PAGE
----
Alex Bunger, M.S., community corrections supervisor in Olmsted County, works with sex offenders on a daily basis. When asked what types of sex offenders there are, he says, “It’s difficult to put a sex offender in a specific category.” There are different factors that contribute to sex offenses. As such, we must understand the different typologies of sex offenders.
There are two distinct Groth typologies of sex offenders: child sex abusers and rapists. Within these typologies are categories of motivations and reasons for committing sex crimes.
Child sex abusers are categorized as pedophilic and non-pedophilic. The pedophilic have a sexual attraction specific toward children. They may or may not act on their impulses. Non-pedophilic offenders may have sexual contact with children if they have experienced stress in their life—using it as a coping tool or to substitute for an appropriate partner.
Rapists commit their crimes for multiple reasons. Anger rapists commit the offense out of anger and hostility and not necessarily for sexual pleasure. Power rapists possess their victims and cause physical harm. Sadistic rapists are the most dangerous since they feel sexual pleasure in harming their victims and enjoy watching them suffer.
Protect Your Child
You might be surprised to hear that there are many pedophiles in this world who do not act on their impulses. There are also many who do act on their impulses and are not caught. Bunger says, “Most victims know the abuser,” and “there were warning signs.”
A lonely child may be more vulnerable for attention from someone else. The abuser may try to shower a child with gifts and attention and then try to get the child alone with them. Protect your child by being with them yourself or having someone you trust look out for them. You cannot possibly be present all the time, so it is imperative to discuss with your child the difference between good touch and bad touch. If your child tells you they don’t feel comfortable with someone, believe them.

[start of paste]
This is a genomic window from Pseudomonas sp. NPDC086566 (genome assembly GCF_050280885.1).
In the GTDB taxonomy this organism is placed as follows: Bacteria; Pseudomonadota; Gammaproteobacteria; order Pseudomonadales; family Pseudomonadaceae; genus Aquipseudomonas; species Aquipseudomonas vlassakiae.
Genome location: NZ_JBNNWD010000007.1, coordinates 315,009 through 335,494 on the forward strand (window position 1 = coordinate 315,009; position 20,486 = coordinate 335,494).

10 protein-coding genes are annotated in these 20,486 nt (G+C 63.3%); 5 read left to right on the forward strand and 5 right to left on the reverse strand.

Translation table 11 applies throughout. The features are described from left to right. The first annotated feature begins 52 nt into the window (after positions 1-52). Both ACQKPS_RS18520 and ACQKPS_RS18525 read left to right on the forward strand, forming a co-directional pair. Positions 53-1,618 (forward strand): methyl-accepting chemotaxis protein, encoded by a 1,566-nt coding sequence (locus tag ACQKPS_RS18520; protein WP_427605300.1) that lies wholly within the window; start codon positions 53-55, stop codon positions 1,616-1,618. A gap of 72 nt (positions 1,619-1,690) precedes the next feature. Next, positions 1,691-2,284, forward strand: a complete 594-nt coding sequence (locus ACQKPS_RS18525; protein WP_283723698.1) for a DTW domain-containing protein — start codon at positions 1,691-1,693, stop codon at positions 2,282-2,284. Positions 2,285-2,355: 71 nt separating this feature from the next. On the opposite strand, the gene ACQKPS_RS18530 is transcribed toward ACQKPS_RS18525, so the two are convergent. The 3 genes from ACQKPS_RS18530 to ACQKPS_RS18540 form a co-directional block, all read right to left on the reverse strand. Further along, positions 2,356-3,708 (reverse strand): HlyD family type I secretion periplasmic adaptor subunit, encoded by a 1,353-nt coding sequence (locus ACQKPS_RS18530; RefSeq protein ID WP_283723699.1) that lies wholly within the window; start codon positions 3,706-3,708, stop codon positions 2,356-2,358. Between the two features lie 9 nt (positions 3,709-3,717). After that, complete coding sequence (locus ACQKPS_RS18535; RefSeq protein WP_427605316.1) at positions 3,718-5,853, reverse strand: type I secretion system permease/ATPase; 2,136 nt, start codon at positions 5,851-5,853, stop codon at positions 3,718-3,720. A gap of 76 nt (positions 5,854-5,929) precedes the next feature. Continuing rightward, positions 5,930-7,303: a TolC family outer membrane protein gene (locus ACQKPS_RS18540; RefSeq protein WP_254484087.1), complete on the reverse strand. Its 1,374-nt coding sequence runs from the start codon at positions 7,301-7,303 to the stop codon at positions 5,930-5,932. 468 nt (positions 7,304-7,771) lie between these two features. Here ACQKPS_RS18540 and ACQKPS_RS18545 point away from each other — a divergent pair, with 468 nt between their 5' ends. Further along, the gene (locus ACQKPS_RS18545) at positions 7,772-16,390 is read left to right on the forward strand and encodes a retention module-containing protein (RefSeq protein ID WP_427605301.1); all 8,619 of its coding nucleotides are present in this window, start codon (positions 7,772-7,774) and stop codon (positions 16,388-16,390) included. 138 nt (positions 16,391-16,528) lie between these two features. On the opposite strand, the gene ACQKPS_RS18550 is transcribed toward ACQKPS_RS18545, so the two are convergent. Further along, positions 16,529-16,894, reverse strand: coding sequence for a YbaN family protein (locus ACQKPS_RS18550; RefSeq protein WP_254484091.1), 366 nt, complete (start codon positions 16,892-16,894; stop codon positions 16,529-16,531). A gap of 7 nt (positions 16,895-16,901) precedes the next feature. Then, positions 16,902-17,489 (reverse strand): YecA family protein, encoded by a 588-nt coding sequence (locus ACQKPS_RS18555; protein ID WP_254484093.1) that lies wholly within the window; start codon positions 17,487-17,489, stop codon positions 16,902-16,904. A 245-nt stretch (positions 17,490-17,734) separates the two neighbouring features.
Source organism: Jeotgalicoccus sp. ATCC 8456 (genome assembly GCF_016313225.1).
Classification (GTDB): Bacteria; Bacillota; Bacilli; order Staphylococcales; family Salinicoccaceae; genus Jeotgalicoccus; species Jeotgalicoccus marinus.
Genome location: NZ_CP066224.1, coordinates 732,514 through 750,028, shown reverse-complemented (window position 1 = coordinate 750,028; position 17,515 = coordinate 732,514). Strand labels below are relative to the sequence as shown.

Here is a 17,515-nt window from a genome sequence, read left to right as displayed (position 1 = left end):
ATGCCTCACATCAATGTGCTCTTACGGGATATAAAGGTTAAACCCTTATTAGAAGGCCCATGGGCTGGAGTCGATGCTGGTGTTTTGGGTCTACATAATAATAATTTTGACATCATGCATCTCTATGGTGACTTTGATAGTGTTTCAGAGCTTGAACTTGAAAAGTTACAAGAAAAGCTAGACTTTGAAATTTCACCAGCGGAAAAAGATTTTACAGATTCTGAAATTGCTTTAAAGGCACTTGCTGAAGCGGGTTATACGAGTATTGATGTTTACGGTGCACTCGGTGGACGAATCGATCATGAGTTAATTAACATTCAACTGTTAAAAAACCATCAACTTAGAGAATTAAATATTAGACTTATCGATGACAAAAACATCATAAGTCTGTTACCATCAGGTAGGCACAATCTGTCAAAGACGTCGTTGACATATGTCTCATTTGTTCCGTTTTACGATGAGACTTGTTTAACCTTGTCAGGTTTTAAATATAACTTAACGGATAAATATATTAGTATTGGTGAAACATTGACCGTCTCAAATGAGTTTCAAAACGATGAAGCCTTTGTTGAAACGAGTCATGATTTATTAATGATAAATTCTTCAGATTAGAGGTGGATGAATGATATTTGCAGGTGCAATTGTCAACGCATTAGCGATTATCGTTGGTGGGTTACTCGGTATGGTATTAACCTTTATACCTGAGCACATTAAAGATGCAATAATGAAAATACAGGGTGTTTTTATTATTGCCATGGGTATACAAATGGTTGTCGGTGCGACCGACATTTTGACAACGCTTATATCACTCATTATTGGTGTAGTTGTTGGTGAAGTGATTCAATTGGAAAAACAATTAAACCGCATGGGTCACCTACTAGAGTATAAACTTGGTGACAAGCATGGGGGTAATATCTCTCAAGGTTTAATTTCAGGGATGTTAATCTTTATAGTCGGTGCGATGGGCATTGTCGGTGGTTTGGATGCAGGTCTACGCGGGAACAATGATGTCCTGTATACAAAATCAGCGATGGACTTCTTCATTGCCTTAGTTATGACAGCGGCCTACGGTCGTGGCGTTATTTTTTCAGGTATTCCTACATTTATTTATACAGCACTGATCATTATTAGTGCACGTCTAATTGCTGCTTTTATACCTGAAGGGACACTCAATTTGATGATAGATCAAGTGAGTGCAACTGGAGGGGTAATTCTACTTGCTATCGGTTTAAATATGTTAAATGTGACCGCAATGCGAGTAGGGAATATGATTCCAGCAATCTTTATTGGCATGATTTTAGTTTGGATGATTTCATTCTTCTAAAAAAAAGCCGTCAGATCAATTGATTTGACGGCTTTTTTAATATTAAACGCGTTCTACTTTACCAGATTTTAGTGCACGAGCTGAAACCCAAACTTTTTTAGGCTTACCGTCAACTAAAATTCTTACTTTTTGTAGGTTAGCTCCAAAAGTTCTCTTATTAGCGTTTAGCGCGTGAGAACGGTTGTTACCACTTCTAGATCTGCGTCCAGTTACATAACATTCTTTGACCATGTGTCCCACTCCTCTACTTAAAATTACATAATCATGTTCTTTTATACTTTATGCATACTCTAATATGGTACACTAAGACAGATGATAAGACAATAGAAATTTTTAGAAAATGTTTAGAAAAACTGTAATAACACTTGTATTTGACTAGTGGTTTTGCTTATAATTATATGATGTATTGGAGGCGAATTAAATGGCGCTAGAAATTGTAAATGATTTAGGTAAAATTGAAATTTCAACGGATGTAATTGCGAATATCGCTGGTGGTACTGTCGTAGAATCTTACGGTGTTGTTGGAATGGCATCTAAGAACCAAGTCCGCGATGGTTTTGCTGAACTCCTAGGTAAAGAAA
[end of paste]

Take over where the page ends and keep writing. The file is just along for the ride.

“Statistically speaking, someone jumping out of the bushes to grab someone and rape them is pretty low,” Bunger says. “But there are ways you can protect yourself from being a potential victim.”
First of all, be aware of your surroundings and stay off your cell phone in unfamiliar areas. When you go on dates with people you are just getting to know, don’t drink alcohol and watch your beverages. Always park in well-lit, visible areas, travel in twos or threes and ask for a security escort if you are unsure of your safety. Keep your house and vehicles locked. Always have your keys ready. Don’t put yourself in vulnerable situations.
Notification of Sex Offenders
According to “The Community Notification Act- Fact Sheet” (2014), offenders are required to register as a predatory offender and are assigned a risk level before they are released from prison or a treatment center. A community notification occurs when the offender is released.
Level 1 – Lowest Public Risk: Notifications may be sent to
victims of and witnesses to the crime, other law enforcement agencies and anyone identified by the prosecuting attorney to receive
Level 2 – Moderate Public Risk: In addition to the above, notification may be given to schools, daycare centers and other organizations where individuals who may become victims of the offender are regularly found. Law enforcement may also choose to notify certain individuals that they determine to be at possible risk.
The information is not to be redistributed by organizations.
Level 3 – Highest Public Risk: requires broad public notification, usually done through a public meeting. Law enforcement may also notify individuals and agencies included in Level 1 and Level 2 notifications and may use the media and other distribution methods to inform the public.
It is important to know if a sex offender lives in your neighborhood or an area that you or your children frequent. This website
https://coms.doc.state.mn.us/Level3/ lists beyond Level 3 offenders. When Level 3 community notification meetings are held in Rochester, they are announced in news media.
Danielle is a freelance writer.
Chapter 3: Sex Offender Typologies. (2016). Office of Justice Programs. Retrieved 2 August 2016, from http://www.smart.gov/SOMAPI/sec1/ch3_typology.html
Community Notification Act – Fact Sheet. (2016). Minnesota Department of Corrections. Retrieved 2 August 2016, from http://www.doc.state.mn.us/pages/files/3713/9878/6651/Jan_2014_Community_Notification.pdf
Sexual assault and abuse | womenshealth.gov. (2016). Womenshealth.gov. Retrieved 2 August 2016, from http://www.womenshealth.gov/violence-against-women/types-of-violence/sexual-assault-and-abuse.html
The Etiology of Sexual Offending Behavior and Sex Offender Typology: An Overview. (2016).Csom.org. Retrieved 2 August 2016, from http://www.csom.org/train/etiology/4/4_1.htm